28 May What are Interchange Downgrades and How to Avoid Them?
Interchange downgrades and the associated higher rates are something that all merchants want to avoid. Major credit card organizations, such as Visa, Discover Card and MasterCard, maintain Interchange Downgrade rates for both credit card and debit card transactions that fail to meet the requirements for the transaction to clear at the card’s correct Interchange Rate. Interchange Rates that are downgraded are higher than the normal Interchange fee. Below explains two common credit card processing Interchange Downgrades and how to avoid them.
Electronic Interchange Reimbursement Fee (EIRF)
The EIRF is a common surcharge that can either be avoided or minimized. This rate is usually applied to transactions that lack proof of compliance or that are not settled within 2 days of the authorization. For example, retail, restaurant and supermarket EIRF occurs if the transaction was voice approved and the batch was closed 72 hours after authorization. Mail or telephone orders through e-commerce merchant accounts will be subject to EIRF if the batch isn’t closed daily or if sales tax isn’t applied to a commercial card. Lodging EIRF will occur if the folio number or check in/check out dates are missing.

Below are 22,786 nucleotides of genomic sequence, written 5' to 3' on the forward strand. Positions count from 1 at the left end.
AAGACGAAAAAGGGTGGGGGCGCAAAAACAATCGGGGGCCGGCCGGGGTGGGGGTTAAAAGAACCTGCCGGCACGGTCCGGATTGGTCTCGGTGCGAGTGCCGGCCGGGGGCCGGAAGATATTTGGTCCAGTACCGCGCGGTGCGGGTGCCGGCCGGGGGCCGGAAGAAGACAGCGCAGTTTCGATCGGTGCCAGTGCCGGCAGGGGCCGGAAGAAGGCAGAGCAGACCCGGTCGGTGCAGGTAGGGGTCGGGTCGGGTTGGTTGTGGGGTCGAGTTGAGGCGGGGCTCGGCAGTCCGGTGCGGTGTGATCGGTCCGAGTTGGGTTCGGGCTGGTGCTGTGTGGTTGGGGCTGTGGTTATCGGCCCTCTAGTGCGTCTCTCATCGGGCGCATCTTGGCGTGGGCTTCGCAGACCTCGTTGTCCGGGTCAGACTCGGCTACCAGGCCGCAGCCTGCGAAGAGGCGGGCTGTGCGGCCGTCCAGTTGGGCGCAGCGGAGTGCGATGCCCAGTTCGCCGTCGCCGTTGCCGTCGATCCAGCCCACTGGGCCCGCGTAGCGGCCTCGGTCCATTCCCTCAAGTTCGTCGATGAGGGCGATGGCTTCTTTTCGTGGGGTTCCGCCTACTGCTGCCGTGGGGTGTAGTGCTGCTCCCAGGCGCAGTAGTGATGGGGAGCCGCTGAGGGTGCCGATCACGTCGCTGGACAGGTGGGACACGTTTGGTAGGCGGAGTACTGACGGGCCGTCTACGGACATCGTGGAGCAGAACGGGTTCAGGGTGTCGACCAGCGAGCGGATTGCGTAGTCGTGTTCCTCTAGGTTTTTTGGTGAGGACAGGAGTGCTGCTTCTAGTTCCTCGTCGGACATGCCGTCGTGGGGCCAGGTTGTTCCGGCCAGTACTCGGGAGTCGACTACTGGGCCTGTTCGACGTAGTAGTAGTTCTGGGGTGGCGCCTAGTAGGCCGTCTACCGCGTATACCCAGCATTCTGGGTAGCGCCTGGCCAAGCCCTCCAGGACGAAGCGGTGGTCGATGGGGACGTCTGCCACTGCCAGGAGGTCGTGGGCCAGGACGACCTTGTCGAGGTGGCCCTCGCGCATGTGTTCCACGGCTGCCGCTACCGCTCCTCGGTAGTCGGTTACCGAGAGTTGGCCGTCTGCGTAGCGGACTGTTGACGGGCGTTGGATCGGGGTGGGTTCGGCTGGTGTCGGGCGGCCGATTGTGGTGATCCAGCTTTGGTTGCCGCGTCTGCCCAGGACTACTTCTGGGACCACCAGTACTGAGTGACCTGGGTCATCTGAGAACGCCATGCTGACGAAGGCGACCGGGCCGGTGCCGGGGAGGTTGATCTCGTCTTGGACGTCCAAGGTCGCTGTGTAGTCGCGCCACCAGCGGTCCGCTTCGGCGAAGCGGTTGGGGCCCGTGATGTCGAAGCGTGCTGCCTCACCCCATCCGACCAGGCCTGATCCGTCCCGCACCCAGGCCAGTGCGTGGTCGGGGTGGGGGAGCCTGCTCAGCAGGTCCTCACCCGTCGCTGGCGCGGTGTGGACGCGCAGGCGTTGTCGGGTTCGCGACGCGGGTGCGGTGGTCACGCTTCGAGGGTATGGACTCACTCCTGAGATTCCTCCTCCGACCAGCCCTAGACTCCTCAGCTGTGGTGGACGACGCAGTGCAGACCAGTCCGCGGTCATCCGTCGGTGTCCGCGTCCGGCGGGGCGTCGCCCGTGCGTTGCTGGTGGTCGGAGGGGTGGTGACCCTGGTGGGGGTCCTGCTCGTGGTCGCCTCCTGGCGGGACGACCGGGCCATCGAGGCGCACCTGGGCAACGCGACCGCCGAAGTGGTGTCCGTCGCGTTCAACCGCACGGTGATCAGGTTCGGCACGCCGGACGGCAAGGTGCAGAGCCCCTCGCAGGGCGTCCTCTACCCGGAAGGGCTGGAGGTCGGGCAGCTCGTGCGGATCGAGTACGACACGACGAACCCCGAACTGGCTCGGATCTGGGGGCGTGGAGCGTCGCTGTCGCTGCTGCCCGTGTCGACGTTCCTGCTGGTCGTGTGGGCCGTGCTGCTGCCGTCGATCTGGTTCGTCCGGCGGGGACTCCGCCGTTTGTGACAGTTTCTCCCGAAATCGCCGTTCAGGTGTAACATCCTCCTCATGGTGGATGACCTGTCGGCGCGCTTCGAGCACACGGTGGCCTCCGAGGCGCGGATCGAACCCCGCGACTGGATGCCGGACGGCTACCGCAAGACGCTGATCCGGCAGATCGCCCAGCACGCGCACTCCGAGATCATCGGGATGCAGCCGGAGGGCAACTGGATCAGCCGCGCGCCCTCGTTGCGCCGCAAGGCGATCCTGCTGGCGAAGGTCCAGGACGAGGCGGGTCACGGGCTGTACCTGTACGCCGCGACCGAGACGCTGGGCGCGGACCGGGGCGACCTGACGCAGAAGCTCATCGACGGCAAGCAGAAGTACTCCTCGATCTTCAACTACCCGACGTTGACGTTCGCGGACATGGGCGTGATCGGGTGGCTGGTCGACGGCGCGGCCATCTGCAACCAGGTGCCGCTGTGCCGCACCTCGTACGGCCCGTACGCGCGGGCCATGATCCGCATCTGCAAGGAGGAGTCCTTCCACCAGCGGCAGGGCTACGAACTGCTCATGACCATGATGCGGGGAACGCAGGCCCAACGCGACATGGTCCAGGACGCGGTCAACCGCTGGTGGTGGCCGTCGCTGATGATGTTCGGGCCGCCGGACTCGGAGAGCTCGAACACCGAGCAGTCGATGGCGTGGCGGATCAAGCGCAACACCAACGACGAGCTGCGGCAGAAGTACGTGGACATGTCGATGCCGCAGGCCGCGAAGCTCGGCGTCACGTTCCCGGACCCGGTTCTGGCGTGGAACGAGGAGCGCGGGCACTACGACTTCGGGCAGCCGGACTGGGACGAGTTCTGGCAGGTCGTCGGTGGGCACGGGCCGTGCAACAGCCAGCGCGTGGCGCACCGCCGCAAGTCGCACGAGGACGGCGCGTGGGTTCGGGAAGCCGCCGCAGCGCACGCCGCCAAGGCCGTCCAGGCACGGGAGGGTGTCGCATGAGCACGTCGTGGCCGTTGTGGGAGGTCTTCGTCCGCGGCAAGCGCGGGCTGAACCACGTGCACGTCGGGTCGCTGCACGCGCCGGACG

EIRF can be avoided through settling batches every night. Transactions that take longer than 48 hours to settle will often default to EIRF. Always enter sales tax as a separate field for commercial card transactions. Ensure a smooth AVS verification through accurately entering the address and CW2 codes. If the transaction amount changes, request a new authorization code to avoid having the final charge mismatching the original authorization. Finally, always avoid keying in a card and forcing verification.
Standard credit card processing fees are similar to EIRF with regards to missing certain data elements. They are also similar to EIRF in that they are applied to both card present and card not present debit, credit and prepaid card transactions. However, the fee generally applies to any card transaction that is not settled within 3 days after the authorization. In addition to this, Standard is applied to card transactions that are settled or paper processed transactions.
In conclusion, merchant accounts can be successfully managed through clearing transactions at the correct Interchange in a timely manner. This will avoid EIRF and Standard fees and ensure that the merchant maintains a low processing cost.